Sunday 14 July 2024
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Council says it’s making sure Nottingham residents in tall buildings are safe

Last week, Secretary of State for Levelling Up Michael Gove announced a plan to protect leaseholders and make developers and companies pay to fix cladding issues.

In the meantime, Nottingham City Council wants to reassure those living in taller buildings (18 metres or over) in the city that since the fire at the Grenfell Tower in London which killed 72 people in 2017, it has been taking action to help keep them safe. The council’s actions include:

  • Immediately contacting developers and building owners to establish which buildings might have cladding considered to be a risk and therefore need replacing. Since then, all those identified have either replaced/or are in the process of replacing cladding.
  • Going above and beyond the Government’s independent review of building regulations and fire safety of tall buildings over 18 metres by setting up the country’s first Joint Audit and Inspection Team (JAIT). The team promotes and investigates wider fire safety aspects through audit, inspection – and when needed, enforcement action – of all multi-occupied residential buildings of 11 or more flats, not just tall buildings over 18 metres as suggested by the Government. The team is made up of officers from Nottingham City Council, including Environmental Health and Enforcement Officers, as well as Fire Safety Inspectors from Nottinghamshire Fire and Rescue Service.
  • Enhancing the levels of knowledge and experience of the council’s Building Control Team through further accreditation and skills training. This is to ensure full implementation of the new Building Safety Bill when it becomes Law later this year. This Bill contains new enforceable requirements for the design and construction of high-rise residential buildings, hospitals, and care homes, of at least 18 metres or over seven storeys high.

Cladding on Nottingham City Council owned residential tall buildings, which are managed on behalf of the council by Nottingham City Homes (NCH), already meet the required safety standards, and did not have the same cladding as that used on Grenfell Tower. However, additional fire safety works, funded by Nottingham City Council, to help reassure and keep Nottingham City Council tenants safe, have been happening at low-rise and high-rise blocks in the city as part of an £8.5m fire safety enhancement programme. They include:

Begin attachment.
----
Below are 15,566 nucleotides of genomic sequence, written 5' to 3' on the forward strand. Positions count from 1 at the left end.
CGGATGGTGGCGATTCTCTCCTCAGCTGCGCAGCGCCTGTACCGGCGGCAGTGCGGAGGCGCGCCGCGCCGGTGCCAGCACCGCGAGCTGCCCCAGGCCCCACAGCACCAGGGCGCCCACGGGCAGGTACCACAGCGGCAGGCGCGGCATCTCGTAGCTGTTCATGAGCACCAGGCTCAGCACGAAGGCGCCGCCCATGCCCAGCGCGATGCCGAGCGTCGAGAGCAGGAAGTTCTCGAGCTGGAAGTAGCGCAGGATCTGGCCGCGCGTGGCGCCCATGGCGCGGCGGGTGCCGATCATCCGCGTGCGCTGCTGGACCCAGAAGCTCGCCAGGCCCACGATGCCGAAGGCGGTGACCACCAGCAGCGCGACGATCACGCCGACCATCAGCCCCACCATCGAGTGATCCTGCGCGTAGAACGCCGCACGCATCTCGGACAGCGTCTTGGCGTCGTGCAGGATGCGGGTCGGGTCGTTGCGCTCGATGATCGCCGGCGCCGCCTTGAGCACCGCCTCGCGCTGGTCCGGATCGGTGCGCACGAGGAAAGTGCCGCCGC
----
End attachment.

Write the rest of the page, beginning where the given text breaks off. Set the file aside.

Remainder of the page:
• Retrofitting sprinklers in high rise flats and communal areas of 13 high rise blocks
  • Upgrading existing intercoms with new tablets and door entry systems
  • Upgrading existing tannoys.

Councillor Linda Woodings, Portfolio Holder for Planning, Housing and Heritage at Nottingham City Council said:

“The safety of our residents and leaseholders, whether living in high rise council apartments or private rented ones, continues to be of the utmost importance to us.

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“Following the Grenfell tragedy, we acted swiftly to establish which buildings might be at risk and to engage the co-operation of the building owners and developers, for them to put plans in place to start replacing any suspected unsafe cladding.

“Working in partnership, we have undertaken a huge amount of work to help reassure city residents on the wider safety aspects of living in buildings, which includes carrying out fire safety audits of existing and new taller buildings, as well as investing £8.5m in an additional fire safety programme for council tenants.”

Nick Murphy, Chief Executive at Nottingham City Homes said:

“Since the terrible tragedy at Grenfell, we have worked with partners Nottingham City Council to undertake a huge amount of work to enhance the fire safety of council-owned high-rise flats. All of our council high-rise blocks have fire risk assessments in place and are fully compliant with current regulations.

“The blocks were already safe prior to these works, but we have carried out further improvements like installing sprinkler systems, and upgraded the fire alarms, intercoms and communication equipment. This programme of fire safety improvements has offered further reassurances to the people living in our high rise blocks.”

Richard Ellis, Station Manager at Nottinghamshire Fire and Rescue Service said:

“We have been working closely with Nottingham City Council to improve and maintain the safety of these buildings in Nottingham.

“In addition, we have introduced a range of new procedures and equipment aimed specifically at fighting fires in tall buildings.

“To support this, we would like to remind residents of the importance of having smoke alarms and testing them weekly.”

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